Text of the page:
These are naturally occurring substances in many foodstuffs which are deemed to cause harmful effects such as interfering with our body’s ability to digest and absorb food or cause inflammation and other immune system disturbances.

One such “antinutrient” is phytic acid

Present in virtually all pulses, grains, nuts and seeds, phytic acid is concentrated in the germ and also the outer husk. Thus, unprocessed whole grains contain greater amounts.

In vitro (in the “test-tube”) phytates bind to minerals such as iron, calcium, potassium and zinc, rendering them insoluble and unavailable for absorption by humans.

There is no reliable research demonstrating malabsorption or any other harmful effect in vivo, other than in maybe in the case of [sg_popup id=”4″ event=”click”]zinc [/sg_popup]. On the other hand there is good evidence that phytate in our diet may in fact be beneficial.

Phytate is an anti-oxidant

Phytate is a powerful anti-oxidant and many scientists hold it responsible for  many of the health promoting effects of eating a diet high in grains and pulses, including the Mediterranean diet.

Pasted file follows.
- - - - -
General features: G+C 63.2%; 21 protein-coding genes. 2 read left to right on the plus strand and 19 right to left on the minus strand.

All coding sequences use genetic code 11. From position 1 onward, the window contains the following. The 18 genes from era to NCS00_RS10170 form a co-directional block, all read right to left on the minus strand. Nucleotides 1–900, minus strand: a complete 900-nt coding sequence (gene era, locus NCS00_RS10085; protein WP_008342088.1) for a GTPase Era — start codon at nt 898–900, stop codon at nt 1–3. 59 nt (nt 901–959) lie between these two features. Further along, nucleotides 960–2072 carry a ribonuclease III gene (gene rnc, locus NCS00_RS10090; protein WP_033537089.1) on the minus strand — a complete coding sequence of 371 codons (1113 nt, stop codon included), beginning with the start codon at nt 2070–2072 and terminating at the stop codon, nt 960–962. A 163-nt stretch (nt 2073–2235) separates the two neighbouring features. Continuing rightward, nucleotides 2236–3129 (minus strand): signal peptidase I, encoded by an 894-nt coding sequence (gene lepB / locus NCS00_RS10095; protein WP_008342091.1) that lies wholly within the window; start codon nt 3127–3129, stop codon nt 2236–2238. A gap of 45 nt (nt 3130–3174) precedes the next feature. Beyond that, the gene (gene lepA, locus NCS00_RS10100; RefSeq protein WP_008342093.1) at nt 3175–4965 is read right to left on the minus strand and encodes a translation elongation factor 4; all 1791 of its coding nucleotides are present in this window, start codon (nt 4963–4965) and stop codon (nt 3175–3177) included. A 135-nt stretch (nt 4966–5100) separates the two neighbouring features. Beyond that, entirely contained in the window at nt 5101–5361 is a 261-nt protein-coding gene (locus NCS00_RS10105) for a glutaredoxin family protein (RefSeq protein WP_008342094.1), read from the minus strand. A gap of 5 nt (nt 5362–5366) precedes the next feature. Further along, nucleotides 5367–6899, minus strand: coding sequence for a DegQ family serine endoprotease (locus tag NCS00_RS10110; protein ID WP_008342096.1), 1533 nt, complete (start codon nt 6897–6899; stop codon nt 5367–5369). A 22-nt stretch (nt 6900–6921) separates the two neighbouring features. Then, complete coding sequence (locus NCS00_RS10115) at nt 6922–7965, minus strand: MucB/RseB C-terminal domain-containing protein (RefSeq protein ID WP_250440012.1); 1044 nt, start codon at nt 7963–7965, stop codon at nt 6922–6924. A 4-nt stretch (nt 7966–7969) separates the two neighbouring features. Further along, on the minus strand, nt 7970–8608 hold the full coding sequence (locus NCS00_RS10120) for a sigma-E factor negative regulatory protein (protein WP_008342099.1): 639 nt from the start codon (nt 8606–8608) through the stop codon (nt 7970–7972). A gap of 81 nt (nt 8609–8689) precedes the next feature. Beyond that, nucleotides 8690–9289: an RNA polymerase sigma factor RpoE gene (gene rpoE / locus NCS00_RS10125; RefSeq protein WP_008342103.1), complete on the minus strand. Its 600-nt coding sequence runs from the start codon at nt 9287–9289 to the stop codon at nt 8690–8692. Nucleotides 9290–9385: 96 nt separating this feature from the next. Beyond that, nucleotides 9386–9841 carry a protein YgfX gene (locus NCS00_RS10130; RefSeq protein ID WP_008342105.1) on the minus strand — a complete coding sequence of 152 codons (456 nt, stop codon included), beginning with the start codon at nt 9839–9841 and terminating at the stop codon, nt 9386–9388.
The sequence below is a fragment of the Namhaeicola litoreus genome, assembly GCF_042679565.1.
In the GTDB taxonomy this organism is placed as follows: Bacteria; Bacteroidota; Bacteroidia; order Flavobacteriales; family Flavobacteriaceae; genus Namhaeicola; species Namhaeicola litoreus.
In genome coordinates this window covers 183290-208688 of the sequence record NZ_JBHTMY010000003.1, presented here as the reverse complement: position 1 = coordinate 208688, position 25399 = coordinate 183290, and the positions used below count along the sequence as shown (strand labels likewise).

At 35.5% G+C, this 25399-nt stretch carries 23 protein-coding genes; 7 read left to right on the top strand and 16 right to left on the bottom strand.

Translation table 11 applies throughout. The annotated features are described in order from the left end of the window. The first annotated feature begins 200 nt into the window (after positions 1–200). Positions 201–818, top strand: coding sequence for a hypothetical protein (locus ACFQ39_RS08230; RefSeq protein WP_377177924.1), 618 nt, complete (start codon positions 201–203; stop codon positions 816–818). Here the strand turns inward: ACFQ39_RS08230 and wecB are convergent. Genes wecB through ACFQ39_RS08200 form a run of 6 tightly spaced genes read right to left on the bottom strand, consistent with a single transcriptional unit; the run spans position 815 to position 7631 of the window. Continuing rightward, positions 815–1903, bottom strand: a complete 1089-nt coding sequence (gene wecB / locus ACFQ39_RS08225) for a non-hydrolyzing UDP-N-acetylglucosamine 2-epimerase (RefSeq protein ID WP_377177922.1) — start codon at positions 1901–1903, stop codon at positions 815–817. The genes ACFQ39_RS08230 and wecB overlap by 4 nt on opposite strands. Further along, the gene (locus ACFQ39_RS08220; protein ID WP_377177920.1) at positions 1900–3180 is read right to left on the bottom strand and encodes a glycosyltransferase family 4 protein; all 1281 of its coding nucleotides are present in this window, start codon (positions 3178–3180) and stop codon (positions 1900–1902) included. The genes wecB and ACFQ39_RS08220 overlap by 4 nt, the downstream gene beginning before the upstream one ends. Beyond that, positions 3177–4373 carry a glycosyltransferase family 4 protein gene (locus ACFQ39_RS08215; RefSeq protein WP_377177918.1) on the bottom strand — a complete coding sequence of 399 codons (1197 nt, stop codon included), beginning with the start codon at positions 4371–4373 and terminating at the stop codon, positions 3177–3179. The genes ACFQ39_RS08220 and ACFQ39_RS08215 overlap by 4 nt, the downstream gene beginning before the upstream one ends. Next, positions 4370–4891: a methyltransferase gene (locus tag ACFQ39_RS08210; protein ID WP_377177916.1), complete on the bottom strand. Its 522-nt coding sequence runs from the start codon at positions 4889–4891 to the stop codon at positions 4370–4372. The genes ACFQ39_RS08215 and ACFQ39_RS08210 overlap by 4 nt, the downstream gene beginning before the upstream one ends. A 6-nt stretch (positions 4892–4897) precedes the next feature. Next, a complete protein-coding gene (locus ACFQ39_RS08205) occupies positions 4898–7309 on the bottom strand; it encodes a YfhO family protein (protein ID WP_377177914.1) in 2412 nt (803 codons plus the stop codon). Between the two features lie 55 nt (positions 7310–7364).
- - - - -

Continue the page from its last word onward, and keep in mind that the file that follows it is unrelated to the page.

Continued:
Phytic Acid can

  • reduce blood fats and increase high density beneficial cholesterol levels
  • protects against osteoporosis and increases bone mass in osteoporotic individiuals –this nicely illustrates that brittle bones or osteoporosis is not related to calcium deficiency but is a loss of all components of bone tissue
  • bind to alpha-amylase to slow down the absorption of sugars helping diabetics regulate their blood sugar
  • There are many other claims including a positive anticancer effect

There is broad agreement that grain/pulse intolerant individuals are reacting not to phytate but to Lectins. We’ll look at this story later.

I always go for the middle ground (very Buddhist):

  • Eat plenty of untreated whole grains, pulses nuts and seeds
  • Include some of the above subjected to processes which reduce phytate. These include
    • fermenting
    • adding vinegar such as in salad dressings
    • consuming vitamin c-rich foods
    • sprouting – this release an enzyme (phytase) which effectively break down phytate

Next: let’s get sprouting

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